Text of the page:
In Sofia Coppola’s “Priscilla,” Cailee Spaeny goes from a 14-year-old high schooler courted by Elvis Presley (Jacob Elordi), the most famous man on Earth, to a liberated woman freeing herself from an oppressive marriage to that same man (whose fame was somewhat eclipsed by that point).
Production designer Tamara Deverell, costume head Stacey Battat, hair department head Cliona Furey and makeup department head Jo-Ann MacNeil created looks that take Spaeny’s Priscilla on that long journey from schoolgirl on a U.S. army base in Germany to Memphis, Tenn., where Elvis installed his future wife at his Graceland mansion, to her finding independence in early 1970s.
“In the beginning, it’s pinks and soft textures, and the fuzzy sweaters,” says Battat, noting that the film spans 1959-1972 in 1 hour and 50 minutes, requiring lots of changes in silhouettes, hair and makeup — it’s an era of revolutionary changes in fashion.
“I took the real photos of her and looked at them in a spectrum and then just kind of filled in the gaps and in my mind. When she was a young girl in Germany, there was like a ’50s silhouette, but it was a younger silhouette with like a slightly fuller skirt. And then as time goes on, the skirt gets slimmer and then she kind of grows more natural and then starts wearing pants,” says Battat.
A pivotal scene on the German base involves Elvis inviting 9th grader Priscilla to a party. “She’s got to feel 14, but we have to feel like she’s sort of pushing something when she goes to that party the first night,” observes Spaeny.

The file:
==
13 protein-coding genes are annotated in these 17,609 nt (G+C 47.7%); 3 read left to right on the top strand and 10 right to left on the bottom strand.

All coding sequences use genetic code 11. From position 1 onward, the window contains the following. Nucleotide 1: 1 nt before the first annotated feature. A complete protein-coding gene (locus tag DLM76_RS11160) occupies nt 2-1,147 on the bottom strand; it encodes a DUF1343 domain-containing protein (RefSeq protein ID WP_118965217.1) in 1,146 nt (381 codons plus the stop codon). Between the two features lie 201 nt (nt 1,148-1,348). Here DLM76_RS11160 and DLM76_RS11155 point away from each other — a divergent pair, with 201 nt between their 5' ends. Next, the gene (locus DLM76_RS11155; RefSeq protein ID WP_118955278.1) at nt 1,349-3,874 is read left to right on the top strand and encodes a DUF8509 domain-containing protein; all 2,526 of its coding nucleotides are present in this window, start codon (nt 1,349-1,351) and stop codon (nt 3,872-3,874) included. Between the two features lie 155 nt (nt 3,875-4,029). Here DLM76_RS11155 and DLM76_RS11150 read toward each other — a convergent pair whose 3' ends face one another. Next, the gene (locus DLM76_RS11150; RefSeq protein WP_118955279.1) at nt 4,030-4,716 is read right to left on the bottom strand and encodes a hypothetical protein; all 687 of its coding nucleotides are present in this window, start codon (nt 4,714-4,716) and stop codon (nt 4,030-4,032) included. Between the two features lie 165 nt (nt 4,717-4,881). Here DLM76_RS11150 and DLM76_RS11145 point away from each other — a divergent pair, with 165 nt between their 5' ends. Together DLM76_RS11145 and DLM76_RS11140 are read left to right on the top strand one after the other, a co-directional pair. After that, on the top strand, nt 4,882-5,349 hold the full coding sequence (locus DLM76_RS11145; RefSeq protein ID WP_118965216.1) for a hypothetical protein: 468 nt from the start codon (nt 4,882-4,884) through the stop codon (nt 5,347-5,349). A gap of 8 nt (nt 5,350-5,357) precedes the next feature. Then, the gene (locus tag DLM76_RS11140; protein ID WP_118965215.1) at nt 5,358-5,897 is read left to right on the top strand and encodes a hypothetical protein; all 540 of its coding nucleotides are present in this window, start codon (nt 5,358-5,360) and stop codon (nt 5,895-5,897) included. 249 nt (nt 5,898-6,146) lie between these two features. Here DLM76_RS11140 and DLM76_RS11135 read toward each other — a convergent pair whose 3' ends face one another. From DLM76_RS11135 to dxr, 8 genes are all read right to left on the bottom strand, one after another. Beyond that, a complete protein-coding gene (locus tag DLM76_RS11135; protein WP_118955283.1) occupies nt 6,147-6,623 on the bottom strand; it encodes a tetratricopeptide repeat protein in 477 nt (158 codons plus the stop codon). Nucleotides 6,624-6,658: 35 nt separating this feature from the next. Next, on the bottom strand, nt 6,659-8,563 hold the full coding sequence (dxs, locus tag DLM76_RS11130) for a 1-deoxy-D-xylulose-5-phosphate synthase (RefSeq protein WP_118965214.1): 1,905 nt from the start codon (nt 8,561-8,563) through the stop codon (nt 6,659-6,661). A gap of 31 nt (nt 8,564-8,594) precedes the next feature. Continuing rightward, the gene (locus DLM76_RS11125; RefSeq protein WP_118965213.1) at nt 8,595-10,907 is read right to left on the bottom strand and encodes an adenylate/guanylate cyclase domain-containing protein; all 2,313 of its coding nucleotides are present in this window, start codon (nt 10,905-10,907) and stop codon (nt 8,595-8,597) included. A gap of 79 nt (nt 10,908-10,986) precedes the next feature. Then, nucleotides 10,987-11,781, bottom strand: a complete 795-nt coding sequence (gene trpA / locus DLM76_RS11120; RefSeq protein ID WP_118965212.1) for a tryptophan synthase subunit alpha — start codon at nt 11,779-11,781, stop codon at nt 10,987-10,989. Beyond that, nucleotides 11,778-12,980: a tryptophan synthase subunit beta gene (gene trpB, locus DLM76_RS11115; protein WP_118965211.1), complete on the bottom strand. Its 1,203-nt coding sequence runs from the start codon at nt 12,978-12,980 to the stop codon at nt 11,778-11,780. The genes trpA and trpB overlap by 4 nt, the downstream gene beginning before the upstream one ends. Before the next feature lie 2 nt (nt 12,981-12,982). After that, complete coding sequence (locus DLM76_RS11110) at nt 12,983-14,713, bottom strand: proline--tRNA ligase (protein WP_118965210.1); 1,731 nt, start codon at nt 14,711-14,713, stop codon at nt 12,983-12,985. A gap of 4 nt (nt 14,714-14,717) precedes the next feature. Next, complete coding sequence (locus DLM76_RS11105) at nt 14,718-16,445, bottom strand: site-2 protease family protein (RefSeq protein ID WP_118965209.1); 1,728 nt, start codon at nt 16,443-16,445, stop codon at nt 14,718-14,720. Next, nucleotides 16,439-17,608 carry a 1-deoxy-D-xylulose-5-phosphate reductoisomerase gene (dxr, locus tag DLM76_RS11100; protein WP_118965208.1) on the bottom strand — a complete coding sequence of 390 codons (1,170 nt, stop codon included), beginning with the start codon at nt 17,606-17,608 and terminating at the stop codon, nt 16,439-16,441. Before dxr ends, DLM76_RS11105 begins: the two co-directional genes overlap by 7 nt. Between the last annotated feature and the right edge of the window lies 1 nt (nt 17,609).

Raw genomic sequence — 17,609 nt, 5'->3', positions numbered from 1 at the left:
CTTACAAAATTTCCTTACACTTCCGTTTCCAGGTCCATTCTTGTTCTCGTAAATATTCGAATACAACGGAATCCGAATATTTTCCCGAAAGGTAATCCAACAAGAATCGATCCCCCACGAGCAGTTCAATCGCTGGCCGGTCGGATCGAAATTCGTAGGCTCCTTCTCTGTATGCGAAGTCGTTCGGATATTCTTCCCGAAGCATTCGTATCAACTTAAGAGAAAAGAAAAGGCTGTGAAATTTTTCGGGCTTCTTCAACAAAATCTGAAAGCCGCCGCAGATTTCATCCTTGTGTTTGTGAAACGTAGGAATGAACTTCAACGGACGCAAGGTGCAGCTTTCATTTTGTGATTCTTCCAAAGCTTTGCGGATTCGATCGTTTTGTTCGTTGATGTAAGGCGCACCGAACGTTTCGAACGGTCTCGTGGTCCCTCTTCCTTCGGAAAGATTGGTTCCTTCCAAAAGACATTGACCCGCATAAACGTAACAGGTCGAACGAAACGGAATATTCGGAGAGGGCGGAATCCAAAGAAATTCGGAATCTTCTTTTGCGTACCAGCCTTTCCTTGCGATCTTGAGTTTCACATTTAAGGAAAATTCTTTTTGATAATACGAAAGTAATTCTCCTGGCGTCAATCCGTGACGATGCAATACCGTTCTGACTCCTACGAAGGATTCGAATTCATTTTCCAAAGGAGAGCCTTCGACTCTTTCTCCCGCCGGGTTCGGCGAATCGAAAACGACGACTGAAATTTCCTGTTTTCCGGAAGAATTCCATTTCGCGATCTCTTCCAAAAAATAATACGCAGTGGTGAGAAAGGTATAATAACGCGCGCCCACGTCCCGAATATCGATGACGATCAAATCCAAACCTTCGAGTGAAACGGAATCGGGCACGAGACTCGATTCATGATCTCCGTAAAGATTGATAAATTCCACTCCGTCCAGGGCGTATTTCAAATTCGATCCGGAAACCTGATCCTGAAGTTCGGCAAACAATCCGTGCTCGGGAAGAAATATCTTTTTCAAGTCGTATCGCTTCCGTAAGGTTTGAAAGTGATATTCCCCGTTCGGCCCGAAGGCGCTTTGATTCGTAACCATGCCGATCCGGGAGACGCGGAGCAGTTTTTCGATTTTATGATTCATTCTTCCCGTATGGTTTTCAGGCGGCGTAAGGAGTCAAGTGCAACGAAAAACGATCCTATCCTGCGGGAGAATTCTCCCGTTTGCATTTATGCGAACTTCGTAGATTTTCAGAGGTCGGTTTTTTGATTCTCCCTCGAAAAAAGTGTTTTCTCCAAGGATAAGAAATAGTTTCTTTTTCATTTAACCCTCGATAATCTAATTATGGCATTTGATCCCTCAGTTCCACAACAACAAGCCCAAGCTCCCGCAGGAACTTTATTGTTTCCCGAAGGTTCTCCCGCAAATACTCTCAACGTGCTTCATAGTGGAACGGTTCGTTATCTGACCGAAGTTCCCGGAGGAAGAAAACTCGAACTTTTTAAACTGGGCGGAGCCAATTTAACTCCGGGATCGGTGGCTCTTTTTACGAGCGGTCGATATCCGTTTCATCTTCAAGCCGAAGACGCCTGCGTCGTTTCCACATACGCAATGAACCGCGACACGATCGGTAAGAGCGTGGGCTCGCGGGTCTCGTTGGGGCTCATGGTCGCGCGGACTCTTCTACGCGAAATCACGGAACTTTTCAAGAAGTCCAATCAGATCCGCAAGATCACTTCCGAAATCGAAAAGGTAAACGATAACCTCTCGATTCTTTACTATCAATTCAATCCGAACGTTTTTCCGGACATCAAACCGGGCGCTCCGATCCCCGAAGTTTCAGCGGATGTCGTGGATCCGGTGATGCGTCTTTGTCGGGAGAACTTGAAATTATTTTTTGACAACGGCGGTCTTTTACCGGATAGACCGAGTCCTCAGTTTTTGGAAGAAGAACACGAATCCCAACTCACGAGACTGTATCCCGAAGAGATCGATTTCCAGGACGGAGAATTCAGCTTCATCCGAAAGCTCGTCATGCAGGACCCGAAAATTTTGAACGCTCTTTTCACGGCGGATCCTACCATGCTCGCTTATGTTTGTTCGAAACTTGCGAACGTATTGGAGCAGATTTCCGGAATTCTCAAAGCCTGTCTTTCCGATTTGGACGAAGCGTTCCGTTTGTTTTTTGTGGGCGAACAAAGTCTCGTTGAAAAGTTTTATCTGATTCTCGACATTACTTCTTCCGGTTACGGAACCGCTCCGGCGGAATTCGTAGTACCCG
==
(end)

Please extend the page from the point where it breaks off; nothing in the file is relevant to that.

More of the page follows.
Battat notes that in Priscilla Presley’s book “Elvis and Me,” she remembers wearing “a sailor dress and it was also in the script. But that kind of silhouette looked so childish that we adapted it.” When Priscilla says goodbye to Elvis at the airport early on, she is wearing high-heeled pumps. “She’s younger, and then she wants to present as older. So she’s borrowing clothes from her mother.”
Deverell notes that Coppola wanted Graceland to look “very creamy and warm and attractive coming out from this very gray dark color palette” of Germany.
When Priscilla arrives at Graceland, she is wearing a very girlish dress. Elvis immediately establishes control, telling her to dye her hair black, instructing her on makeup and hair styles, and dictating her wardrobe, like when she gets whisked off to Las Vegas and transforms into a glamorous young woman.
Battat says that sequence was a “transition” for Priscilla. Elvis really asserts his control in a scene set in a high-end boutique. As she models different dresses — never pants — for him, he tells her what he likes: blue, not brown, no prints, no metallics. “We wanted it to feel a little bit glamorous. … I made that turquoise dress, the strapless one, and I knew that we would use it there,” says Battat.
After she arrives in Memphis, Priscilla enrolls in a Catholic girls’ school, where her heavy makeup and a bouffant hairdo clash with her modest school uniform.